H2Fly’s long-time partner in the development of HY4 and Project Heaven, based in Slovenia Electric light aircraft manufacturer Pipistrel (now part of Textron eAviation) is “unfortunately” not participating in the 328H2-FC program and H2Fly’s current upgrading project, Callow said. The company played a crucial role in obtaining the necessary permits and licenses from the Slovenian Civil Aviation Authority for the HY4 test campaigns. “The Central Auditing Agency of Slovenia was very strict and very cooperative,” Kalo said. eye. “They want to understand how new technologies work and they really want to push the opportunity to build the rules and systems for a hydrogen-powered aircraft.” He said the European Aviation Safety Agency was not involved.

Calo expects that The 40-seat, 2,000-kilometre-range regional aircraft powered by liquid hydrogen and electricity will be used in commercial service. In 2029-2030. He acknowledged that besides solving the technological challenges, achieving this goal will require certification and availability of LH2. “Hopefully by then we will have LH2 widely available at airports,” he noted, adding that public acceptance of hydrogen-powered aircraft will also play a role.

Very similar Rivals Universal Hydrogen and ZeroAvia, which have secured large orders for H2 retrofit kits, see H2Fly as the hydrogen fuel cell propulsion system of the future The system is primarily used as a retrofit solution for existing airframes. “The Dornier 328 is a very efficient 40-seat aircraft, but given the large size needs (of the aircraft) “We will need new airframe solutions,” Callow said, describing this as an “exciting opportunity” for aircraft manufacturers to develop concepts and designs. Kalo said eye that 328 H2-FC The project intends to use The Dornier 328 display aircraft as is, noting that “we would gain greater range if we took seats.” Reducing the number of seats in the cabin or reducing the cargo hold space to provide a place to store LH2 and associated fuel cell engines may not be welcomed by airlines as they always seek to maximize payload. “We will have to be able to compete with fossil fuel-powered aircraft,” Callow admitted. “In my opinion, the pressure from the market to save CO2 will become stronger in the next two years.”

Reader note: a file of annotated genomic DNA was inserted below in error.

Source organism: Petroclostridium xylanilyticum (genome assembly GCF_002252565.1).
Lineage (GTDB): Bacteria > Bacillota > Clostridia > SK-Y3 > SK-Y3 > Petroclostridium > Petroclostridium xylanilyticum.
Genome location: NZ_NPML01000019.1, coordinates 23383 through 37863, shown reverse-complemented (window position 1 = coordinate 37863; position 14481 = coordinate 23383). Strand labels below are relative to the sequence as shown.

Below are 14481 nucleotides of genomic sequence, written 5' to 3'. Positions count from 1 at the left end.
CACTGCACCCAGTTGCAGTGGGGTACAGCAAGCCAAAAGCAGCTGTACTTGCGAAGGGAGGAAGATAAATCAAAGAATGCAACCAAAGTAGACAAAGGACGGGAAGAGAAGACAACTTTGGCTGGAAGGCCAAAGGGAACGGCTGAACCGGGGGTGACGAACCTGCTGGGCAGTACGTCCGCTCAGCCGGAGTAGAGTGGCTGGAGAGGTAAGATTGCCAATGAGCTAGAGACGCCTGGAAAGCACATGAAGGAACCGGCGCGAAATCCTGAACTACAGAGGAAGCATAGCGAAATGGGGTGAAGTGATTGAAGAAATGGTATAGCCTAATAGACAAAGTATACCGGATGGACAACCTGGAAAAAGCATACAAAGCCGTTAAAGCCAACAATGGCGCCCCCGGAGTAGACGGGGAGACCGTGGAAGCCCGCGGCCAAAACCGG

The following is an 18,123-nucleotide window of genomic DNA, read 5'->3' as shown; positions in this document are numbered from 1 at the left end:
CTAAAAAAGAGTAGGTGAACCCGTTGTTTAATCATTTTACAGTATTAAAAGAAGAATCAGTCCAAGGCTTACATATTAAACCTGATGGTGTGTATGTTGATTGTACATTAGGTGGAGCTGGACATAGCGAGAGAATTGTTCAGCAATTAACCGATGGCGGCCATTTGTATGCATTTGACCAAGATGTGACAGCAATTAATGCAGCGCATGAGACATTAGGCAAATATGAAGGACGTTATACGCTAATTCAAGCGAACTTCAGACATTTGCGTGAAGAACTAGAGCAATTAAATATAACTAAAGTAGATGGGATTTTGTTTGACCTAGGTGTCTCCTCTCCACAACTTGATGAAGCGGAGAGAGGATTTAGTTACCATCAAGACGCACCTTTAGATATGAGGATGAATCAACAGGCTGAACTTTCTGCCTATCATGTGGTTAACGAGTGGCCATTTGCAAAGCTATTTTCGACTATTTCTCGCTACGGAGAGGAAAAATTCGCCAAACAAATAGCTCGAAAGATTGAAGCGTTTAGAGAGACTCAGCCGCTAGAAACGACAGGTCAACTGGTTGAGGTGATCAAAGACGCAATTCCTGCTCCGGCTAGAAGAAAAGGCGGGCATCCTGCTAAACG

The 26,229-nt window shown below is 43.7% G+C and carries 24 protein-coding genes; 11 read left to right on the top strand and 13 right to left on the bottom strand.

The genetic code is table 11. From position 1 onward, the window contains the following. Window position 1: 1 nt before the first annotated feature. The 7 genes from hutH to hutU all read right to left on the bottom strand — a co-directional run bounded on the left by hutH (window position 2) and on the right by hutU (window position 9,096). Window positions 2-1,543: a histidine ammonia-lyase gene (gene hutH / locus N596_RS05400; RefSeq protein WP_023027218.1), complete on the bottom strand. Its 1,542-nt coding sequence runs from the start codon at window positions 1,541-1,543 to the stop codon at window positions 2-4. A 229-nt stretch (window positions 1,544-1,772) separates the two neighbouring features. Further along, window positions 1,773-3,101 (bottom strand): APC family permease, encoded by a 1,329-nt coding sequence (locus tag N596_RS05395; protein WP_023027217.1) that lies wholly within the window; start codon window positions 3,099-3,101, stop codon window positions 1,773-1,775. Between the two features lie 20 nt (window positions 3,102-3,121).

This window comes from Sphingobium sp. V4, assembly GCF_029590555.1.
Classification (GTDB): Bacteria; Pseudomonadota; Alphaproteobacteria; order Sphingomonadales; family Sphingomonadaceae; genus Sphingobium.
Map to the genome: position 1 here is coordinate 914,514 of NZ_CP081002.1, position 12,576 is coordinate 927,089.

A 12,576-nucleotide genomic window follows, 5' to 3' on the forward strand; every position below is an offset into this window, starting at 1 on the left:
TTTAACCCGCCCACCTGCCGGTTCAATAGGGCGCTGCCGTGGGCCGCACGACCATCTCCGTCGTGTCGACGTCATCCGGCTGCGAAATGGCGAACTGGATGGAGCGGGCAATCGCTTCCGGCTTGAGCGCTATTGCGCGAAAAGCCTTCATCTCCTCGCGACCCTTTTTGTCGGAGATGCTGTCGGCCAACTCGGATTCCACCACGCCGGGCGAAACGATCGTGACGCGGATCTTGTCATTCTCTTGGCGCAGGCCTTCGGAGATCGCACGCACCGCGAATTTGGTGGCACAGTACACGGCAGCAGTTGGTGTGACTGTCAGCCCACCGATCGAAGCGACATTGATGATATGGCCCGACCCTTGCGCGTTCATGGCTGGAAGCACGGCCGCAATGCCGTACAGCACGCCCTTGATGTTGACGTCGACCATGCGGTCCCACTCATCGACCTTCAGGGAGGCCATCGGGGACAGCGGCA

Upgrading fuel cell technology from the electric four-seat Pipistrel to the 40-seat Dornier turboprop will also require upgrading LH2 onboard storage and supply to airports.

“We have shown that we can safely handle liquid hydrogen at an airport, put it in an airplane, and operate it in an airplane while taxiing and flying,” he said. Pierre Crespi, Innovation Director at Air Liquide Advanced Technologies. “we “We have a firm belief that hydrogen will be part of the decarbonization of aviation,” he added.

Project Heaven and the successful HY4 test campaign represent the first time that the French group company and world leader in industrial gases has used LH2 at a commercial airport. Air Liquide produced green liquid hydrogen in France and brought it to Maribor. “We brought 3.5 tons of LH2, which is enough to fuel this plane, which only needed 12 kilograms for the test flight,” he joked. Air Liquide used standard LH2 nozzles to refuel its HY4 aircraft, but the company is working on developing future nozzles “because we will need to refuel larger and more aircraft in the future,” Crespi said. eye.